For the past four years, WeWork Inc. has been trying to deliver a turnaround story — one in which the rowdy co-working startup transforms into a stable, profitable public company. It sloughed off Adam Neumann, its rambunctious co-founder and former chief executive officer, and replaced him with an industry veteran boasting a reputation of saving troubled real estate companies.
WeWork was not saved, and the co-working company now says there’s “substantial doubt” it will even be able to stay in business.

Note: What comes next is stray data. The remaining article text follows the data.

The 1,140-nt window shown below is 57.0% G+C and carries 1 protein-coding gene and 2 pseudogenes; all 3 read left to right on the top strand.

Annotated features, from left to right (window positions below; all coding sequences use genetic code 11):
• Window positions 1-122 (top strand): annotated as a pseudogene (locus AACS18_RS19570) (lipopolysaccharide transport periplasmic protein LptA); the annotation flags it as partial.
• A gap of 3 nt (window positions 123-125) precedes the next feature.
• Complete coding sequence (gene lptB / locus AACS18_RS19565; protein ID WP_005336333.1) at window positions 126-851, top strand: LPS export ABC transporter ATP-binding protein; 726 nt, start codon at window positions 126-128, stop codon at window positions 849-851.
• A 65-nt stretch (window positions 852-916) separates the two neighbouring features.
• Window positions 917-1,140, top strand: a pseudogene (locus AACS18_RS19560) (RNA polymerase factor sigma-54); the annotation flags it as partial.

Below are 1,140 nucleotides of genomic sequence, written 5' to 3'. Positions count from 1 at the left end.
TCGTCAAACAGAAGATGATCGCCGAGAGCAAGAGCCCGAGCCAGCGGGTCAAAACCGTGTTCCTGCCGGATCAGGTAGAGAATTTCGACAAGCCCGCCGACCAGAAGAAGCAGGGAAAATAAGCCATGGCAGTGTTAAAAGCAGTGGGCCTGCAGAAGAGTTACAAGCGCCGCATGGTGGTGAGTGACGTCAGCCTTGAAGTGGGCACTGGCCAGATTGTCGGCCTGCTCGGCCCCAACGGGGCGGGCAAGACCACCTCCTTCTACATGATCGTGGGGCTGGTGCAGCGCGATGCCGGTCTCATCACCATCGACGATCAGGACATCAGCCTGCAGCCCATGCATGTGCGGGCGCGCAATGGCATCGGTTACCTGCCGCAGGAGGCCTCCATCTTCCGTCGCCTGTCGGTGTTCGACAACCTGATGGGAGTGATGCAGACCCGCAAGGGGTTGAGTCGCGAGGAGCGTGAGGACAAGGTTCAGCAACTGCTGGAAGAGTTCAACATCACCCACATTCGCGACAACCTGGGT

The New York-based company is bleeding cash, and customers of its office rentals are canceling their memberships in droves, WeWork said in a statement Tuesday. Its shares fell 26% in the first minutes of trading Wednesday morning.
WeWork has looked like a bankruptcy candidate for quite some time. The primary reason it has survived is because its landlords are fearful that the loss of a primary tenant would bring down values in a whole building and contribute to the re-rating of commercial real estate. WeWork has been bargaining hard to renegotiate leases on just that assumption. They have been making the argument landlords would be better getting something rather than nothing. That doesn’t seem to be working any more.Click HERE to subscribe to Fuller Treacy Money Back to top